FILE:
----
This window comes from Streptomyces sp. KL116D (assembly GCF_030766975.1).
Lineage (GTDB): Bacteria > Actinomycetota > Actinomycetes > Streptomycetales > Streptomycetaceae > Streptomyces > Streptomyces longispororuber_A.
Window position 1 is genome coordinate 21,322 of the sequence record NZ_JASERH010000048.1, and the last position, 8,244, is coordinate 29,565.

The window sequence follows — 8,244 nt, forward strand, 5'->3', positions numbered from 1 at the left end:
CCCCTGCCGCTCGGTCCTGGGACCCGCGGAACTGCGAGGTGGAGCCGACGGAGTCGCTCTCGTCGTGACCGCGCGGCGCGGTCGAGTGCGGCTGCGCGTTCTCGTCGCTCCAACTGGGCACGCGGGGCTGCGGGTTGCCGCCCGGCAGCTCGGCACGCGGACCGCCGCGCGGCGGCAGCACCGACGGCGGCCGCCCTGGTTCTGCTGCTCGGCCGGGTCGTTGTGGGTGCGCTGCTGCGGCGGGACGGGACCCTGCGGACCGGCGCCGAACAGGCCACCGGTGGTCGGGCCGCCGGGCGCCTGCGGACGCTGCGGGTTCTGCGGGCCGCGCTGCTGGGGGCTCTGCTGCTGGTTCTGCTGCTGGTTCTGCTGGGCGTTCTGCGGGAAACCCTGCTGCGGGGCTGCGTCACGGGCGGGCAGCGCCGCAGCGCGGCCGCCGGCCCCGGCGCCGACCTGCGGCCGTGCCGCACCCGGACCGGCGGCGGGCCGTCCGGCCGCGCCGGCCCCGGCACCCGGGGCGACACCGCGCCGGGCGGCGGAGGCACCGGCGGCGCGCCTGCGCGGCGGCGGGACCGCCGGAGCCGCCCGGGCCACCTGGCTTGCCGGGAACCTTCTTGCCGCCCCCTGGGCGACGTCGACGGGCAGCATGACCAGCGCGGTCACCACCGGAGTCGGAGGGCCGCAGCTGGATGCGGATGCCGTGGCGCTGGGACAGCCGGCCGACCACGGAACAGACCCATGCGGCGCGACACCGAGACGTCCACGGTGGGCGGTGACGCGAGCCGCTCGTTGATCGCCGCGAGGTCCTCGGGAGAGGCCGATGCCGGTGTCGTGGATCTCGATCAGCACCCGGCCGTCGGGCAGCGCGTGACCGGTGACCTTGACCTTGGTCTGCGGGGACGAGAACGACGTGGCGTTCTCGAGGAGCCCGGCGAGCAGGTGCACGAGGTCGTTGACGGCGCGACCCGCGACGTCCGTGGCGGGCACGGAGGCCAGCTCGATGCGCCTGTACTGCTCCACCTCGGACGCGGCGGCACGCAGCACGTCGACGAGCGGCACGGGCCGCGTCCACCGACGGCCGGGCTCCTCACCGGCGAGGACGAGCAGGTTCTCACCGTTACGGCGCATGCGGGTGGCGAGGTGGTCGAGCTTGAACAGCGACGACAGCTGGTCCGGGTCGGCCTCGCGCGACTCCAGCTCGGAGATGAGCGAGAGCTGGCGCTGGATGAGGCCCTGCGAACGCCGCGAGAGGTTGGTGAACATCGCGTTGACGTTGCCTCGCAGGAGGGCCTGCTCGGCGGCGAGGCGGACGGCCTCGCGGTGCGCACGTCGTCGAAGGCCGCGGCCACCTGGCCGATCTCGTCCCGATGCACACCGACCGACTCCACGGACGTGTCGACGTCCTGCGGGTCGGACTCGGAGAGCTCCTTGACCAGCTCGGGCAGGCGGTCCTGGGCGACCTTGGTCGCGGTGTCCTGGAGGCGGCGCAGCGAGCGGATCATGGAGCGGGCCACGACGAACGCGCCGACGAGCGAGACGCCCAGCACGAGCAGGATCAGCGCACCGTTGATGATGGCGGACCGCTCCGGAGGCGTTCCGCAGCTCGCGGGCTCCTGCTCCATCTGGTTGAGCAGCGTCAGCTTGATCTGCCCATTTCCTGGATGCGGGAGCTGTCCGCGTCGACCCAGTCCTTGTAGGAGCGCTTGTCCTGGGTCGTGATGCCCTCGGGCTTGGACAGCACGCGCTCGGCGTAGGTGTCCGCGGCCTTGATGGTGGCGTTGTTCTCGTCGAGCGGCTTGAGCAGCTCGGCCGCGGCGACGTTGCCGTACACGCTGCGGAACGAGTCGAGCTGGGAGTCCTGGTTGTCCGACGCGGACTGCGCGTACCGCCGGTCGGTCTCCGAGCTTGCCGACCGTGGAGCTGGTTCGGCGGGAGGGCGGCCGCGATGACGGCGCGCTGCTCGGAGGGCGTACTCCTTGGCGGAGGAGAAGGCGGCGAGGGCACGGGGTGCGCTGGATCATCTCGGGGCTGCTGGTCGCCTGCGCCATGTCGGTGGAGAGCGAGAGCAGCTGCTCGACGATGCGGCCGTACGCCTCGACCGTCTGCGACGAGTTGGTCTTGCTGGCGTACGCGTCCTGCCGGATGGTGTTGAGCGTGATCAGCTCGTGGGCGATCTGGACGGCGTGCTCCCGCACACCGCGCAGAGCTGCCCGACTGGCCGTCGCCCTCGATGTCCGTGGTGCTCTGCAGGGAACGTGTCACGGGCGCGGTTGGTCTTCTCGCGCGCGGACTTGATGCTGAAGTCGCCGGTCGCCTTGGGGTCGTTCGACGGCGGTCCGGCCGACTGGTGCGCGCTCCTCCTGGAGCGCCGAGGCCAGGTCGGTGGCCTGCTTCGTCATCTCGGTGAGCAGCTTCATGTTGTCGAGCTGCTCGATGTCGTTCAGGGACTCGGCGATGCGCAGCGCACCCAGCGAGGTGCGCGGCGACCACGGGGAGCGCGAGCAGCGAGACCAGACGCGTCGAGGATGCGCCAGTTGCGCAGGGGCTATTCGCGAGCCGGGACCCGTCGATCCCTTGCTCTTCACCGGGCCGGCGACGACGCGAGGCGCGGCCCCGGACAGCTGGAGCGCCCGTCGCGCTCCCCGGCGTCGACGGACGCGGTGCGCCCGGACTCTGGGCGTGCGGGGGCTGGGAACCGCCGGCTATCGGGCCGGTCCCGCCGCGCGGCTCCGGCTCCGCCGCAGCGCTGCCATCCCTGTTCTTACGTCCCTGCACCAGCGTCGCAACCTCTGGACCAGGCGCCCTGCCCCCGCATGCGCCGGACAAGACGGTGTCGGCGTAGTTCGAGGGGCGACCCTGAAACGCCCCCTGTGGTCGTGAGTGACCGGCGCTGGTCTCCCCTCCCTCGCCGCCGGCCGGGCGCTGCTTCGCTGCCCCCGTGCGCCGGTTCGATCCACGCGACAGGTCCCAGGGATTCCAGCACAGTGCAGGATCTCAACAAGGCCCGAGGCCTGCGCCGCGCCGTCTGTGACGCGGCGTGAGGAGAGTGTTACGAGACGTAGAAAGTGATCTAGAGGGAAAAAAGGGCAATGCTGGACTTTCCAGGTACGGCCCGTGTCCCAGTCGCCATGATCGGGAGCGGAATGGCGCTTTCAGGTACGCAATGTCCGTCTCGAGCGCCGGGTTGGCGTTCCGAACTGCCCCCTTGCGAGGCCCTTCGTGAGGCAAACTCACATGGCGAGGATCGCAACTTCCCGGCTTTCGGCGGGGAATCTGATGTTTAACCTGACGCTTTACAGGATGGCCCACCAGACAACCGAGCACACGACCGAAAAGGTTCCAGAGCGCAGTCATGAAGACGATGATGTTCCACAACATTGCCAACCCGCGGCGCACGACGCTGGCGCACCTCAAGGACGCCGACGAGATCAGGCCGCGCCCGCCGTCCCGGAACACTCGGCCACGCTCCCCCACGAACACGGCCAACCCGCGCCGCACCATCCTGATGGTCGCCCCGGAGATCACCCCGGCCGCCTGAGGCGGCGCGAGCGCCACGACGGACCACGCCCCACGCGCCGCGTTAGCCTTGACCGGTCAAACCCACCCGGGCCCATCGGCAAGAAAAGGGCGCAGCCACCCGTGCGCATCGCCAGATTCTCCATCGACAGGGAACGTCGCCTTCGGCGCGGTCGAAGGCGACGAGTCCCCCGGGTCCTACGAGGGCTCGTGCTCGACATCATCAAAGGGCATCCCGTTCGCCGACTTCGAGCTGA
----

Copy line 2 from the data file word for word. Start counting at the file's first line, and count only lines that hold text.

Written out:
Lineage (GTDB): Bacteria > Actinomycetota > Actinomycetes > Streptomycetales > Streptomycetaceae > Streptomyces > Streptomyces longispororuber_A.